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Naples Miscellany 20 (late-February 2009)

  • The easiest way to drive to Bagnoli from anywhere on via Posillipo, the long coast road that moves up from Mergellina, has always been to drive up to the high west end of the road and over the cliff (using the convenient Coroglio road, of course). It winds down the other side of the Posillipo hill and puts you out at the site of the old steel mill near the isle of Nisida, then on the road through Bagnoli and along the coast to Pozzuoli. The Coroglio road has always been very difficult to maintain, being subject to landslides from the cliff-face above. That cliff is webbed with steel netting for much of its length. The road is closed again after a hefty landslide and there is no realistic forecast on how long it will take to reopen. (In this photo, taken from the North Pier in Bagnoli, the Coroglio road, from the bottom, starts at the buildings at sea level and goes through a series of switchbacks, running past the entrance to the old Roman Seiano grotto—visible low-left of center in photo—and finishes out of view in the upper left on top of the cliff.)

  • A letter from Giuseppe Verdi, dated May 27, 1861, addressed to Leopoldo Tarantini, the administrator of the San Carlo theater at the time, has been acquired from a private party for 4 million euros (about 5 million dollars) by the Campania region of Italy (of which Naples is the capital). The letter will be on display in the Royal Palace. In the letter, the composer expresses his regret that he will unable to conduct his Un Ballo in maschera at San Carlo after having initially accepted the invitation to do so; he speaks of the possibility of conducting the work at San Carlo at some later date. Both the date and the opera are interesting. (See this link.) The Kingdom of Naples fell in February of 1861 at the Siege of Gaeta; the new Kingdom of Italy was proclaimed immediately. The first opera in the new pan-Italian San Carlo was Verdi's Battle of Legnano (which had actually opened in January, while the siege in Gaeta was still going on. The opera program of that season had nothing to do with the Bourbons; Garibaldi had taken Naples in September, 1860. Maybe he liked the Battle of Legnano.) Verdi's Un Ballo in maschera had originally been composed for San Carlo in 1857 but was rejected by the Neapolitan censors. It was originally called Una vendetta in domino and dealt with the assination of Swedish king Gustav III in the 1790s. After being watered down with a different title, time-frame and location, the work still didn't pass censorial muster, so Verdi broke his contract, sued San Carlo and had the work performed in its censored version (now the tradtional one) in Rome in February, 1859. The letter comes only a few months after the unification of Italy and one wonders whether the letter had to do with which version of the opera was under discussion. In any event, the revised Un ballo in maschera played at San Carlo the next season (1861/61) under another conductor.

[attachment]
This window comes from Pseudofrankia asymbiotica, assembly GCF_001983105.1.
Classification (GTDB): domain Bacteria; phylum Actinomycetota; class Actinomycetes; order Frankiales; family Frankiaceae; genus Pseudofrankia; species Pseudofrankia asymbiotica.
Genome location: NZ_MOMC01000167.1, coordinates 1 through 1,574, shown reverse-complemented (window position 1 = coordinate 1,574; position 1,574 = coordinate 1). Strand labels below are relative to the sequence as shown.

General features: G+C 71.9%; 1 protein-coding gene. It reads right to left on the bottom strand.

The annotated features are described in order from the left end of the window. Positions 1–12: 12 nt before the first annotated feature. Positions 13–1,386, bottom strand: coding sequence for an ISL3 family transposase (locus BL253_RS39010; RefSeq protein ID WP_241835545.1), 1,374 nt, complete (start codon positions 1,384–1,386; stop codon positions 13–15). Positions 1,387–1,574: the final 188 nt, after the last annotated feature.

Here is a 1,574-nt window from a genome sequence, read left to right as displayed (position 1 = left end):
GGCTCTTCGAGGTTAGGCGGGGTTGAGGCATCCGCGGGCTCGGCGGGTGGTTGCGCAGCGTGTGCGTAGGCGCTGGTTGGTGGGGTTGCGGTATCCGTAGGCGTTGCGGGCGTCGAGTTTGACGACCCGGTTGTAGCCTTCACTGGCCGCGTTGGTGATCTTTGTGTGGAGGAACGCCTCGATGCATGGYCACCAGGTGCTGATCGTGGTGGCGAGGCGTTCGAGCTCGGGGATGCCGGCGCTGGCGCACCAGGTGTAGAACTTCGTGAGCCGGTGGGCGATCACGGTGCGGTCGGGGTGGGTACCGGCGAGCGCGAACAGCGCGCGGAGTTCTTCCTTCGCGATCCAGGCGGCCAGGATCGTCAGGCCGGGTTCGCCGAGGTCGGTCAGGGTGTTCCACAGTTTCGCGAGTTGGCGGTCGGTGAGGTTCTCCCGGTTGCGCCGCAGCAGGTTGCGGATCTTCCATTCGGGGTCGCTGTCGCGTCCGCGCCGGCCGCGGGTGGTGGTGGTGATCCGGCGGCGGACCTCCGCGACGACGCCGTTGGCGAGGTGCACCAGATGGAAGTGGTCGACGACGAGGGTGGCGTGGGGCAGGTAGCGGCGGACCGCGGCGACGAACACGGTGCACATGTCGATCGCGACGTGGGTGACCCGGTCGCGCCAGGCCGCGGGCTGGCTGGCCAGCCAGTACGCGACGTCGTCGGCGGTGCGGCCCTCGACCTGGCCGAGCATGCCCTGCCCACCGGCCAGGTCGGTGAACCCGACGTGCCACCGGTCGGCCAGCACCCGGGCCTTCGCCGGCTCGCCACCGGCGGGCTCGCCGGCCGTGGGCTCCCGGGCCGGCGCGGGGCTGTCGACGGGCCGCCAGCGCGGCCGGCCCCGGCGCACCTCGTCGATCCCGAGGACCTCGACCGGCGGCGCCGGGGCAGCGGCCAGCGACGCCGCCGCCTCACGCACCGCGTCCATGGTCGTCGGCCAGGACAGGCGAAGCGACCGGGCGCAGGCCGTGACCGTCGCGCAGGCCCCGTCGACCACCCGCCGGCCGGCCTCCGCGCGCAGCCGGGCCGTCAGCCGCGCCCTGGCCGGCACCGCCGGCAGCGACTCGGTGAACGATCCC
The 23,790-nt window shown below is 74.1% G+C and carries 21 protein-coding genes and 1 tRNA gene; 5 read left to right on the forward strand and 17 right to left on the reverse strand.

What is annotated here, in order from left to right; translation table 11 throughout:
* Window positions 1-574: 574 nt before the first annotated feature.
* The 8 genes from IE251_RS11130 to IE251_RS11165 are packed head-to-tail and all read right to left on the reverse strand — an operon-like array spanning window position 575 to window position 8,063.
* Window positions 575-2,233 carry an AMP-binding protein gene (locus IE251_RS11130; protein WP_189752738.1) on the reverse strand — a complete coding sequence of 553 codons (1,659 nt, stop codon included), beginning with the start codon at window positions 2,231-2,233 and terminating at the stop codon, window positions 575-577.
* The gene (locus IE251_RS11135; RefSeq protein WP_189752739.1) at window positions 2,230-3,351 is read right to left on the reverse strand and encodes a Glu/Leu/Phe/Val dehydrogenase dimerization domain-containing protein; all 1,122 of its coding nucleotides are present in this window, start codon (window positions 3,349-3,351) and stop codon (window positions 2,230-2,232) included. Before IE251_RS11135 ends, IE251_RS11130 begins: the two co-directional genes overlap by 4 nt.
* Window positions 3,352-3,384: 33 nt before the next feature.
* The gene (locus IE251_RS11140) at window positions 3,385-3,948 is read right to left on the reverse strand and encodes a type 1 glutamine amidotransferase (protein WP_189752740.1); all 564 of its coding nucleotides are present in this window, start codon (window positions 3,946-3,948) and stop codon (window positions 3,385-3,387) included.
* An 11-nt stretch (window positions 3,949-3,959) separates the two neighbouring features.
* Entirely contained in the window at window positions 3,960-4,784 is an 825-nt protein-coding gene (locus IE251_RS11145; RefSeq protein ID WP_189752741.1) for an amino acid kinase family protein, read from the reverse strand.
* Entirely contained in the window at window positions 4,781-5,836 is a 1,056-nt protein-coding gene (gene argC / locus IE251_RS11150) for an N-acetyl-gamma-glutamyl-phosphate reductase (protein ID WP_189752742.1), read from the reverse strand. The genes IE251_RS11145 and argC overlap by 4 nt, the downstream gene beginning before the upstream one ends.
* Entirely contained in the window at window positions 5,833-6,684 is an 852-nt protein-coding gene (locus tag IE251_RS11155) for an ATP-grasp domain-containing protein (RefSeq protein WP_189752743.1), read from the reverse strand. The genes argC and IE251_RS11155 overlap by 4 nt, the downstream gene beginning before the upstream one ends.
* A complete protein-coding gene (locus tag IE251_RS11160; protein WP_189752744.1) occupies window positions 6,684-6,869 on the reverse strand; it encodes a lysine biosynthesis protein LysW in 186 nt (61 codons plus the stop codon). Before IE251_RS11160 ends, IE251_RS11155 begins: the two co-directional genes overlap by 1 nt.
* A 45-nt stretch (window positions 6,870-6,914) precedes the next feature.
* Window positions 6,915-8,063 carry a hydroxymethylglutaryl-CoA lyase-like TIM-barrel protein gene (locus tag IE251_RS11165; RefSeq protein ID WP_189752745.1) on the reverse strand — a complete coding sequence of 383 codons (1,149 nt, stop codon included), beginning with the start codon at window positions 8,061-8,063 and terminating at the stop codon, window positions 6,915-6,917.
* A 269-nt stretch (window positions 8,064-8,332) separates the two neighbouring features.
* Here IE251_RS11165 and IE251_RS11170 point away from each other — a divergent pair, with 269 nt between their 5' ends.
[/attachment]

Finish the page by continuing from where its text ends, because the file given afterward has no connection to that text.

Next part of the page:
• "Carnevale, ogni scherzo vale" is the Italian expression that indicates that you can play any prank you want on Mardi Gras, sort of like a combination of April Fool's Day and Halloween in other places. Such pranks usually have to do with throwing flower and eggs on people—hah-hah—and now inflicting even more damage with handy-dandy spray paint cans. No more. (Sure.) The mayor has just signed a law that imposes a 200 euro fine on offenders (or their legal guardians, since most offenders are minors) and 400 for repeat offenders.







How about it, punk?
Do you feel lucky?
  • Neighborhood Watch patrols in Naples are about to get the go-ahead from the city government. No one is sure if it's a good idea. Theft and vandalism have been such a problem that shop-owners along the east end of Corso Umberto, near the train station, have banded together and proposed the idea of heavily armed, "Make-my-Day"-vigilantes stringing up ne'er-do-wells ...no...no... of unarmed civilian patrols whose mere presence will deter evil-doers. There is a model for this in some towns in northern Italy. The Vatican is against it, but I don't know why.

  • The restored church of Sant'Anna dei Lombadi, also known as Santa Maria di Monteoliveto has been reopened for visitors. Even in a city full of historic churches, this one is particularly worthwhile. (See the above link.)
  • The umpteenth on-again plans for the future of Bagnoli are now off again. You can catch up on the past at Bagnoli and Bagnoli, future (1) (2). In any event, the paper reports this morning that there is no money for anything—not for building the new boat harbor (the one that never got built because Naples lost out in its bid for the 2007 Americas Cup, and certainly not for the "Napoli Studios," the film studio that was to be a "Cinecittà in the shadow of Vesuvius" (in reference to the famous film complex in Rome) built on the gigantic ex-premises of the defunct Italsider steel mill. Rest assured, says someone, that the land will be cleaned up in time to be used as a seaside venue for something called Culture Forum 2013.